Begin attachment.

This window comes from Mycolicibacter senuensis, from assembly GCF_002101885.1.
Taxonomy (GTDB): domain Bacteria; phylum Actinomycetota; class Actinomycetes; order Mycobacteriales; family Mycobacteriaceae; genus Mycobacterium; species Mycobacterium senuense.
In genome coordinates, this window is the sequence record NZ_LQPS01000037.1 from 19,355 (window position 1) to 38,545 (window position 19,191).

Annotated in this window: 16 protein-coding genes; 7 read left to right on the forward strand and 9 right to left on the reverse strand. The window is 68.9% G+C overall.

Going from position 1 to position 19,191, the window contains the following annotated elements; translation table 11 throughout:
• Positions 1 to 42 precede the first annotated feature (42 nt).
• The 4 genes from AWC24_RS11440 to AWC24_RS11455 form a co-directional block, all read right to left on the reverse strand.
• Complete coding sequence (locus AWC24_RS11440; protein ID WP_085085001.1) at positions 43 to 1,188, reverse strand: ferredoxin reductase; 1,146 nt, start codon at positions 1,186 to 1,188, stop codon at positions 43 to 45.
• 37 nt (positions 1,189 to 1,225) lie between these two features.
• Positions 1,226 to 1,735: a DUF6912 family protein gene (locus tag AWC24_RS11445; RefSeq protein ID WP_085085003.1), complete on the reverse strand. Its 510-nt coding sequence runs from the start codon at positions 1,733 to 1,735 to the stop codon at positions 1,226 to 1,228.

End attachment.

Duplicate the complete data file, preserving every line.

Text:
This window comes from Mycolicibacter senuensis, from assembly GCF_002101885.1.
Taxonomy (GTDB): domain Bacteria; phylum Actinomycetota; class Actinomycetes; order Mycobacteriales; family Mycobacteriaceae; genus Mycobacterium; species Mycobacterium senuense.
In genome coordinates, this window is the sequence record NZ_LQPS01000037.1 from 19,355 (window position 1) to 38,545 (window position 19,191).

Annotated in this window: 16 protein-coding genes; 7 read left to right on the forward strand and 9 right to left on the reverse strand. The window is 68.9% G+C overall.

Going from position 1 to position 19,191, the window contains the following annotated elements; translation table 11 throughout:
• Positions 1 to 42 precede the first annotated feature (42 nt).
• The 4 genes from AWC24_RS11440 to AWC24_RS11455 form a co-directional block, all read right to left on the reverse strand.
• Complete coding sequence (locus AWC24_RS11440; protein ID WP_085085001.1) at positions 43 to 1,188, reverse strand: ferredoxin reductase; 1,146 nt, start codon at positions 1,186 to 1,188, stop codon at positions 43 to 45.
• 37 nt (positions 1,189 to 1,225) lie between these two features.
• Positions 1,226 to 1,735: a DUF6912 family protein gene (locus tag AWC24_RS11445; RefSeq protein ID WP_085085003.1), complete on the reverse strand. Its 510-nt coding sequence runs from the start codon at positions 1,733 to 1,735 to the stop codon at positions 1,226 to 1,228.